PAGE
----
The Netherlands: growth keeps surprising on the upside
According to the first estimate of Statistics Netherlands (CBS), the Dutch GDP volume increased by 0.7% q-o-q in the fourth quarter of 2013. Also, the quarterly growth rates for the previous two quarters were revised up by 0.1%-point. This has pushed GDP at the start of 2014 to a higher level than we had foreseen. We have therefore revised upwards our growth forecast for this year from 0.5% to 1%.
Growth in 13Q4 driven by high car sales
Fourth quarter GDP growth was mostly driven by a 8.2% q-o-q increase in business investments (figure 1) as companies made an exceptional high number of car purchases in December 2013 (figure 2). From 1 January 2014, CO2 emission levels that determine the amount of added taxable income for the private use of company lease cars have been lowered. As a result, companies frontloaded car purchases to December. Car sales also pushed up the private consumption volume, which increased by 0.1% q-o-q in the fourth quarter. The export volume declined for the second consecutive quarter. This is hard to explain as manufacturing production has increased over the past three quarters and accelerated in 13Q4. Approximately 70% of manufacturing production is exported. Although the figures do not bear this out, it suggests that producers have increased inventories, anticipating export growth in the near future.
In the first quarter of 2014, business investments and consumption will fall back considerably owing to a strong decline in car sales in January (figure 2). Consumption is also expected to be low in 14Q1 due to relatively very warm weather that will reduce the consumption of natural gas. Against that, this mild winter will have supported infrastructure and building investment. In all, we expect the GDP volume to contract modestly in the first quarter, followed by limited growth in the rest of the year.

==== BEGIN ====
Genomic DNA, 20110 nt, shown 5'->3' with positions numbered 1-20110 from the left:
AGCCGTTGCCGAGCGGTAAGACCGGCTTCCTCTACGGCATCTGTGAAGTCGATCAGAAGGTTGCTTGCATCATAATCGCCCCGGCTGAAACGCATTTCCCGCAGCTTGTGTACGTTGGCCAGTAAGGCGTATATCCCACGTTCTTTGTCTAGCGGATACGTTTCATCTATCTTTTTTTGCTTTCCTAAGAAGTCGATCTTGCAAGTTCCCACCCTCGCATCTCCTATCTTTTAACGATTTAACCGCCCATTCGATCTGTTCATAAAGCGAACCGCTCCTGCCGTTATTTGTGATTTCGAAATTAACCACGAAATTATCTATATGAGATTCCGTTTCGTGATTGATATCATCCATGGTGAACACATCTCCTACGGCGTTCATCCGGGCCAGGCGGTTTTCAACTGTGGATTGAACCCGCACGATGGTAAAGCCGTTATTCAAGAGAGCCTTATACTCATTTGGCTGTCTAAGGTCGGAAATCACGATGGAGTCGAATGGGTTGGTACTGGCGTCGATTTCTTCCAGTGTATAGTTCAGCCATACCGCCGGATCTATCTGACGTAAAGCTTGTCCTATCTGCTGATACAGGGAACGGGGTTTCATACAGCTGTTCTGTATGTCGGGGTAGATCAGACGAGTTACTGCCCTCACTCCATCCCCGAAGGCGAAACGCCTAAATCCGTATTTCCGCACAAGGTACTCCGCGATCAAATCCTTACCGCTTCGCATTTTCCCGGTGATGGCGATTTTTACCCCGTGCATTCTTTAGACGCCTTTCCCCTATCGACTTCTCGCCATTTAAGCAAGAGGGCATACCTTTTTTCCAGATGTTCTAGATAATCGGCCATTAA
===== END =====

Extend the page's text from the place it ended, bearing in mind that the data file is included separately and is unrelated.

Deteriorating labour market and deleveraging hold back consumption
Since August 2007 employment has not been as low as in January 2014. In the same period the labour force increased, causing the unemployment rate to rise to 7.1% in January (figure 3). We expect employment to deteriorate throughout this year, not in the least because government austerity will further reduce employment in health- and personal care. The further decline in employment will lead to yet another year of declining real disposable income, reducing the private consumption volume.
Deleveraging of households forms a second reason that we expect a fall in consumption. Compared to their peak in 2008, house prices have dropped 20%. A part of the households that face negative equity as a result, will try to deleverage by increasing mortgage repayments or by building up savings. Up to now, the sharp decline in disposable income has made this rather hard. Total mortgage debt of Dutch households decreased in 2013 only for the first time since the start of house price declines (figure 4).
Room for upside surprises
Although we expect consumption to fall in 2014, there is some room for upside surprises. For those households that are not confronted with employment loss, purchasing power is expected to rise as inflation will be low and the income tax rate for the first bracket has temporarily been lowered. The coverage ratio of most pension funds is restored to levels that prevent additional cuts in pension income. The stabilization of the housing market is proceeding faster than we had anticipated. As a result, consumers ended 2013 in much better spirits than they had started the year. Consumer confidence rose further in January and February of this year (figure 5). In more than 40 years, the 12 month increase of consumer confidence has not been as steep as between February 2013 and February 2014. The effect that this increase in confidence may have on spending forms a bit of a wildcard for our economic projections.